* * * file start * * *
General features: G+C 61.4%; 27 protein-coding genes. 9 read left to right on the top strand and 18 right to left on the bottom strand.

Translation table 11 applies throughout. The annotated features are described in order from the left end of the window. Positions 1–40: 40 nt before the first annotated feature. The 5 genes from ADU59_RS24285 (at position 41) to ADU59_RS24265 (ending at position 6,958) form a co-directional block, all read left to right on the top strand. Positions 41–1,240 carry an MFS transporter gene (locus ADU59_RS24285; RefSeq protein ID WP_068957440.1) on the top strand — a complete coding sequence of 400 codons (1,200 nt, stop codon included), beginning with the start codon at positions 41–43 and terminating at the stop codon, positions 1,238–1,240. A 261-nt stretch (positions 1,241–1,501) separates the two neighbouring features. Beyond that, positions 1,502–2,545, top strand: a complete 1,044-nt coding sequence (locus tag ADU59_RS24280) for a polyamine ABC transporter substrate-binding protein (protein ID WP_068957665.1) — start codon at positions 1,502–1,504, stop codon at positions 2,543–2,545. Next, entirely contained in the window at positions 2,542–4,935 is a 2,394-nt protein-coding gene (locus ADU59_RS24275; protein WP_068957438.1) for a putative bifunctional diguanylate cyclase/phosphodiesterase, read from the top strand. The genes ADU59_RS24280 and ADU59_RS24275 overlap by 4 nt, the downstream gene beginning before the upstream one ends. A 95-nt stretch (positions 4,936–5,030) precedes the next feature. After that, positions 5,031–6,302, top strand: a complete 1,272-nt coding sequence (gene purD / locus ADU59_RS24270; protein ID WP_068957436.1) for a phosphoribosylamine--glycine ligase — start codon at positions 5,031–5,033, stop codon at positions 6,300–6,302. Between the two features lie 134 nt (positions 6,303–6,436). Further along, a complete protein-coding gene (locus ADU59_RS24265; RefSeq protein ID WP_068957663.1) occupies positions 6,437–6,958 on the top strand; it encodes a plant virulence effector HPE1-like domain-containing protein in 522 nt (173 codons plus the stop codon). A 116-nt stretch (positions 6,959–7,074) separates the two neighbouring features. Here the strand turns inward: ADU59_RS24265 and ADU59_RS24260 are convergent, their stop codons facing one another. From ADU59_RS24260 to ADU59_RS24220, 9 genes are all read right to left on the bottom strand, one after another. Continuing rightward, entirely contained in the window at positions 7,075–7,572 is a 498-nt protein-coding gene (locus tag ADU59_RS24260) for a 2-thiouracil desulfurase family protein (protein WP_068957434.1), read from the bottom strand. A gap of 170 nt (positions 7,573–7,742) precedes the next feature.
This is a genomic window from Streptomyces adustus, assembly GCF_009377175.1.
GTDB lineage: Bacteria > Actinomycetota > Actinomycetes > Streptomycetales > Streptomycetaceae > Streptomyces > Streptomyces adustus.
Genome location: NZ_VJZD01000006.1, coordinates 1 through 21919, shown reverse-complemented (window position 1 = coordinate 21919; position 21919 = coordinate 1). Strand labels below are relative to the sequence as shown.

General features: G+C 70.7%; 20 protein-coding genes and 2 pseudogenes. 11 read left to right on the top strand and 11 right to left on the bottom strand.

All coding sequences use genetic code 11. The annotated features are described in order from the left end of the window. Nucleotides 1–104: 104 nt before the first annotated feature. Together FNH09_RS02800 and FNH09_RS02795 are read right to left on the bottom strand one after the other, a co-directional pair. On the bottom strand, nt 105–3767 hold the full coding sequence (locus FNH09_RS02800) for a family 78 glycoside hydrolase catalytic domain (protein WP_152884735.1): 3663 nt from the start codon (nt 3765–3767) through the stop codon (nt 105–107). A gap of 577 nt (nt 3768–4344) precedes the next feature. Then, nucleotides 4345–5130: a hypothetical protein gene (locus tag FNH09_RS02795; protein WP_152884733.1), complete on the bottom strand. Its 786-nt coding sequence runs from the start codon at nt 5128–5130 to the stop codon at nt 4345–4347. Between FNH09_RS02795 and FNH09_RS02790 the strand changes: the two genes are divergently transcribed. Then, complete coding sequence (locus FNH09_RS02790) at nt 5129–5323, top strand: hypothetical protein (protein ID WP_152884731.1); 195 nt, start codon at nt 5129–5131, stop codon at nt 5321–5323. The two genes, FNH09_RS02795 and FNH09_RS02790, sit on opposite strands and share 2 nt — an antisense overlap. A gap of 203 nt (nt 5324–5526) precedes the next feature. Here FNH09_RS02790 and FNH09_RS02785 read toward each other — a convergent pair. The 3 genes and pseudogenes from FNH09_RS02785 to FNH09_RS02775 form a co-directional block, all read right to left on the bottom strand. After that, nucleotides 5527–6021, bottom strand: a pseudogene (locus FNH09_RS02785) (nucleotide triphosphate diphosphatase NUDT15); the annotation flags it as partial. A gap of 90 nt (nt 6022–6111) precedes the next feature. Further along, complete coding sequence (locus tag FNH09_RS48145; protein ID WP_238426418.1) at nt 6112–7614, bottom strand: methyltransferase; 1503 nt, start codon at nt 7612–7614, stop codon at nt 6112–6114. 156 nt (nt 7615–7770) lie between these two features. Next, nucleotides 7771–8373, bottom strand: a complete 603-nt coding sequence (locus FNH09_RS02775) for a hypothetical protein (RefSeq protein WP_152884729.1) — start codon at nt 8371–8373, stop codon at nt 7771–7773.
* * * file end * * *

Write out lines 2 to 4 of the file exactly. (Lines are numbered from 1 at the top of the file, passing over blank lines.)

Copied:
Translation table 11 applies throughout. The annotated features are described in order from the left end of the window. Positions 1–40: 40 nt before the first annotated feature. The 5 genes from ADU59_RS24285 (at position 41) to ADU59_RS24265 (ending at position 6,958) form a co-directional block, all read left to right on the top strand. Positions 41–1,240 carry an MFS transporter gene (locus ADU59_RS24285; RefSeq protein ID WP_068957440.1) on the top strand — a complete coding sequence of 400 codons (1,200 nt, stop codon included), beginning with the start codon at positions 41–43 and terminating at the stop codon, positions 1,238–1,240. A 261-nt stretch (positions 1,241–1,501) separates the two neighbouring features. Beyond that, positions 1,502–2,545, top strand: a complete 1,044-nt coding sequence (locus tag ADU59_RS24280) for a polyamine ABC transporter substrate-binding protein (protein ID WP_068957665.1) — start codon at positions 1,502–1,504, stop codon at positions 2,543–2,545. Next, entirely contained in the window at positions 2,542–4,935 is a 2,394-nt protein-coding gene (locus ADU59_RS24275; protein WP_068957438.1) for a putative bifunctional diguanylate cyclase/phosphodiesterase, read from the top strand. The genes ADU59_RS24280 and ADU59_RS24275 overlap by 4 nt, the downstream gene beginning before the upstream one ends. A 95-nt stretch (positions 4,936–5,030) precedes the next feature. After that, positions 5,031–6,302, top strand: a complete 1,272-nt coding sequence (gene purD / locus ADU59_RS24270; protein ID WP_068957436.1) for a phosphoribosylamine--glycine ligase — start codon at positions 5,031–5,033, stop codon at positions 6,300–6,302. Between the two features lie 134 nt (positions 6,303–6,436). Further along, a complete protein-coding gene (locus ADU59_RS24265; RefSeq protein ID WP_068957663.1) occupies positions 6,437–6,958 on the top strand; it encodes a plant virulence effector HPE1-like domain-containing protein in 522 nt (173 codons plus the stop codon). A 116-nt stretch (positions 6,959–7,074) separates the two neighbouring features. Here the strand turns inward: ADU59_RS24265 and ADU59_RS24260 are convergent, their stop codons facing one another. From ADU59_RS24260 to ADU59_RS24220, 9 genes are all read right to left on the bottom strand, one after another. Continuing rightward, entirely contained in the window at positions 7,075–7,572 is a 498-nt protein-coding gene (locus tag ADU59_RS24260) for a 2-thiouracil desulfurase family protein (protein WP_068957434.1), read from the bottom strand. A gap of 170 nt (positions 7,573–7,742) precedes the next feature.
This is a genomic window from Streptomyces adustus, assembly GCF_009377175.1.
GTDB lineage: Bacteria > Actinomycetota > Actinomycetes > Streptomycetales > Streptomycetaceae > Streptomyces > Streptomyces adustus.